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Issue No.02 - March/April (2003 vol.20)
pp: 5-7
Published by the IEEE Computer Society
Warren Harrison , Portland State University
When the IEEE Computer Society announced my appointment as the new editor in chief of IEEE Software last year, I received congratulations from many of my friends and colleagues in both academia and industry. Not surprisingly, many academicians urged me to refocus the magazine to publish papers with more research emphasis. However, I have a duty to consider this advice both within the context of IEEE Software's mission to "build the community of leading software practitioners" (emphasis mine) and the differences between a magazine (which is what IEEE Software is) and a transaction (which IEEE Software is not).
Last fall, my predecessor, Steve McConnell, published a From the Editor column entitled "How to Write a Good Technical Article" (Sept./Oct. 2002), in which he described the difference between a magazine and a transaction. In short, a transaction is expected to publish archival research results whereas a magazine publishes articles (and columns) of contemporary interest to practitioners. According to Webster's Revised Unabridged Dictionary, a practitioner is "one who is engaged in the actual use or exercise of any art or profession," while research is "diligent inquiry or examination in seeking facts or principles."
Universal Appeal
I honestly do not believe that "research" and "articles of contemporary interest to practitioners" are mutually exclusive, but neither are they synonymous. To paraphrase Abraham Lincoln:
Some types of research are of interest to all Software readers, and all types of research are of interest to some Software readers, but not all types of research are of interest to all Software readers.
The key to success for IEEE Software, or any other publication trying to disseminate research results to practitioners, is to identify research that is of interest to "all Software readers."
What research might have such universal appeal? I first pondered this question in 1987 when, as a brand new PhD, I became frustrated with the lack of acceptance of software measurement in industry. To better understand industry's needs as well as gain credibility for my ideas, I helped launch a small start-up called SET Laboratories that produced a popular software metrics analyzer. I was fortunate to have an opportunity to play every role in the company at one point or another, from programmer to tester to help desk operator.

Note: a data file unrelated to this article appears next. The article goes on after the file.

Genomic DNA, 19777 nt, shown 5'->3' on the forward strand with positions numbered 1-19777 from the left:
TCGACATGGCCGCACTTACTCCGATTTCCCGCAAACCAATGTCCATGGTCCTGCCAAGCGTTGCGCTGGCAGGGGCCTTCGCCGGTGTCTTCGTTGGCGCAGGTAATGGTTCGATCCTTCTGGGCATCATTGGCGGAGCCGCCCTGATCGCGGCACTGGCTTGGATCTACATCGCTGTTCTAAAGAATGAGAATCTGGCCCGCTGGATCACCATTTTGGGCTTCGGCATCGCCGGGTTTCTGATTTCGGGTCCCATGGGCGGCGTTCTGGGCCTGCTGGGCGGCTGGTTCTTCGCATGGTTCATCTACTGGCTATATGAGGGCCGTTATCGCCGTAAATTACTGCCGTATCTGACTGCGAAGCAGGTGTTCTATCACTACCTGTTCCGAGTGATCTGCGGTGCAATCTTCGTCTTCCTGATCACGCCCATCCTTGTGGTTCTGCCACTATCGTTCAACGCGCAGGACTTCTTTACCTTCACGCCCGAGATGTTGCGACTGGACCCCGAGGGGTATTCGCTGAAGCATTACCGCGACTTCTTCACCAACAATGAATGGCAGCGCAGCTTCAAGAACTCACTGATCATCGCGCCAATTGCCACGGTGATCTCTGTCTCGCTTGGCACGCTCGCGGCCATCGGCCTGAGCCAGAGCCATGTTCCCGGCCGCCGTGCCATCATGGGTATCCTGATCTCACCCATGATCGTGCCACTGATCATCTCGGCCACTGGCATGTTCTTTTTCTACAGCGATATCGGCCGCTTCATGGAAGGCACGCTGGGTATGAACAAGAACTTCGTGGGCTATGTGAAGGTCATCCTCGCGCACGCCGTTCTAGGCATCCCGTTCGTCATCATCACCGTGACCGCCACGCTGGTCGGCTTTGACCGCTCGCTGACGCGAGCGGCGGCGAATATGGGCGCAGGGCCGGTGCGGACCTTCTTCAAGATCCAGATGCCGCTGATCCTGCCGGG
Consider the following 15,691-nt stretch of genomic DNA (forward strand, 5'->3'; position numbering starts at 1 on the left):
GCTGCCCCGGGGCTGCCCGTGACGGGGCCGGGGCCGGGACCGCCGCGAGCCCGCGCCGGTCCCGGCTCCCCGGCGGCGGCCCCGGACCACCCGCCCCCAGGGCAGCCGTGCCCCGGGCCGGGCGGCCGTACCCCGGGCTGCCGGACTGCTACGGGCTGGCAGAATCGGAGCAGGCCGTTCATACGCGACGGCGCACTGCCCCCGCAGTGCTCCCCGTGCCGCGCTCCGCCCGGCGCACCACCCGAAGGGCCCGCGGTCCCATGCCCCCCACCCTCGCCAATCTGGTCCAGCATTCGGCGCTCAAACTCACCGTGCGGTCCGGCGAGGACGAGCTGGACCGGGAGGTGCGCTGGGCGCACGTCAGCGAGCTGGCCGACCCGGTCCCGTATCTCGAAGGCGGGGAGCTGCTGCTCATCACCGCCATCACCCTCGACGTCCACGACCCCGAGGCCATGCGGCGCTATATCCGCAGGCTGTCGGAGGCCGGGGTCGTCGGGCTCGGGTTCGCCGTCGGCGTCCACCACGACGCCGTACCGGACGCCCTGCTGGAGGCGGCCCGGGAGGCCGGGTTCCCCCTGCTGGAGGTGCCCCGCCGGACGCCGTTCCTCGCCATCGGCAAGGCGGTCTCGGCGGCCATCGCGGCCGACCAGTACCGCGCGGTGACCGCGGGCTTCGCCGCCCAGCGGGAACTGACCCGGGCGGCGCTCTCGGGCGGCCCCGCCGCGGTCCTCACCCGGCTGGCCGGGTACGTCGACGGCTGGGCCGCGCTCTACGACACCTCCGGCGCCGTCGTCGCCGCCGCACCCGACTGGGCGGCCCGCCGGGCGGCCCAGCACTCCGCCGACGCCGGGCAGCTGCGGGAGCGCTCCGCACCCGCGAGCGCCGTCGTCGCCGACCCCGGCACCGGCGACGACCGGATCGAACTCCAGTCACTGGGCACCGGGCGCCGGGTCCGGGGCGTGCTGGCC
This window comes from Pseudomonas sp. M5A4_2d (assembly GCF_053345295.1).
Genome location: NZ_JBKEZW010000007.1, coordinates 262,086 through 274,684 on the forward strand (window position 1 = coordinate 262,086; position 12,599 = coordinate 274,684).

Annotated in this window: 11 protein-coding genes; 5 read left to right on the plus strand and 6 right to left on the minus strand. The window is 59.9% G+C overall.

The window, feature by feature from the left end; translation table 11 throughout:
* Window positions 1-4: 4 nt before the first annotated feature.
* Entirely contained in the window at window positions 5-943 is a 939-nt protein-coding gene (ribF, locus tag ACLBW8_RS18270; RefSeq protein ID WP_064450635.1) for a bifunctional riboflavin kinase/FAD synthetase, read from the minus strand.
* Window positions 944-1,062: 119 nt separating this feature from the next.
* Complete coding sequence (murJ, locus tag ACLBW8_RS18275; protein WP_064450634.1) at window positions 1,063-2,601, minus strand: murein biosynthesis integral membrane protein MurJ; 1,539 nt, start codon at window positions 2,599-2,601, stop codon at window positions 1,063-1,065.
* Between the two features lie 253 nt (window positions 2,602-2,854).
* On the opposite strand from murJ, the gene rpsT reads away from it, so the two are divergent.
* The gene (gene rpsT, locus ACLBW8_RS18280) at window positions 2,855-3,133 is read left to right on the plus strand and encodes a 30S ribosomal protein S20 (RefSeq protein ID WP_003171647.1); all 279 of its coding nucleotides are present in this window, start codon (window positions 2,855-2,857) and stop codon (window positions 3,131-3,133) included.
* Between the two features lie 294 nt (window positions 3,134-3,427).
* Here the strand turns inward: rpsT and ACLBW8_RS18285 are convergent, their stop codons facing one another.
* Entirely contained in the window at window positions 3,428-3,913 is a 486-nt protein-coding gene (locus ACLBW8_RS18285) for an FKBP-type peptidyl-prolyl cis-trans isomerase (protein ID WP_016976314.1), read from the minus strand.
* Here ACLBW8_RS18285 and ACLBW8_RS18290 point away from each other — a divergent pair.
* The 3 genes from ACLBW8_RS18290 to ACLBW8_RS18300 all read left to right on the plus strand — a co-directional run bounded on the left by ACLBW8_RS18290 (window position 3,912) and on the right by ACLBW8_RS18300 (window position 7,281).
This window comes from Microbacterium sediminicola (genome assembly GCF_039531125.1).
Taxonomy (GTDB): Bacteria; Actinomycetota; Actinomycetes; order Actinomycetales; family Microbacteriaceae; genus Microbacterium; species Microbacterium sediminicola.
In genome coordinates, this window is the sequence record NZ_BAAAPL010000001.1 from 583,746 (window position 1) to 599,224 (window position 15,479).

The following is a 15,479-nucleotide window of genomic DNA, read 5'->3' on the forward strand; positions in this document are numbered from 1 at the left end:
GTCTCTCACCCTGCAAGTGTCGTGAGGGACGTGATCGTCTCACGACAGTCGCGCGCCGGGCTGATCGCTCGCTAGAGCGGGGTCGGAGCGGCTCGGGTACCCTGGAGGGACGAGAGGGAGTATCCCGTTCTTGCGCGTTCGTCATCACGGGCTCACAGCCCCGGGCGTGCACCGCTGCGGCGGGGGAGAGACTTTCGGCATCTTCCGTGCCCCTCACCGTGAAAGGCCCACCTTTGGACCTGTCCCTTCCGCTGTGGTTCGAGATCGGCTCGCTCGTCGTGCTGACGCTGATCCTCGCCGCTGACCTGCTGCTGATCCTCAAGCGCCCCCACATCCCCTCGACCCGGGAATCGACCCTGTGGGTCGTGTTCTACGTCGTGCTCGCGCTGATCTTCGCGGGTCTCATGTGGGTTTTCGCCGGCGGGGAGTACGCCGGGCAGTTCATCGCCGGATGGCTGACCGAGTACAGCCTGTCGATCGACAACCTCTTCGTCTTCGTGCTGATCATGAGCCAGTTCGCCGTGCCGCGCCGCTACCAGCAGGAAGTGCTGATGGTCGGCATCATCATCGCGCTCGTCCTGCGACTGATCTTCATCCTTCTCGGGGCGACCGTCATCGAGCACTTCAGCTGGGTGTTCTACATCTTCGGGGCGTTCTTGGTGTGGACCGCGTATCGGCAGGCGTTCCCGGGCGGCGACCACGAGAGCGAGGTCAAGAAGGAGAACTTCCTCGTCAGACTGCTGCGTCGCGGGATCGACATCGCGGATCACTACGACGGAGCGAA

Obviously, to capture our market, we had to understand our users and their needs very well. For the next five years, I undertook an immersion course in the needs of software practitioners—aided by guides such as Steve Wilkinson of Ashton-Tate, Scott Cherf of Tandem, George Stark of Mitre, Mike Perdue and Bob Birss of Sun Microsystems, Linda Rosenberg of NASA, and Carl Seddio of Kodak, to name just a few. These individuals had a huge influence on my current views and perspectives. During this time, I think I began to understand how research could help the practitioner as well as why the work I had been doing was not.
COMMUNICATE, COMMUNICATE
The first great truth I realized while sitting at the feet of these masters is that they were getting along quite well without my help, thank you. In other words, as the researcher, it was my job to communicate the significance of my research with respect to their jobs, which was to develop software. Software practitioners are extremely busy people, and they simply have neither the time nor motivation to figure out on their own how someone's research can apply to them.
Having served as editor in chief of two research-oriented journals before joining IEEE Software, I think I see this mistake more often than almost any other. This is especially true in empirical studies. For instance, you might find a piece of research that proudly proclaims that, after a rigorous statistical evaluation of a dozen companies (a statistical evaluation that you have been forced to wade through to get to the punch line, by the way), programmers prefer garlic two-to-one over pepperoni on their pizza. While perhaps interesting, this research has just put the burden of figuring out what to do with this valuable nugget of wisdom on the practitioner's shoulders.
The practitioner, who is doing well to even find the time to read the article, is not only not going to reduce the results to practice, but will likely make a mental note to stay away from papers in the future with titles like "A Four-factor, Log-linear Correlational Analysis of Patterns of Pizza Consumption among Multinational Software Developers." Rather, if the research results are significant to software practitioners, it is the researcher's job to explain how, and if they aren't, most practitioners really don't have the time to hear about them. A better approach would be for the researcher to propose specific actions that practitioners can take now that we know programmers like garlic—such as reducing the number of two-person cubicles—and use the study's results to substantiate the proposal.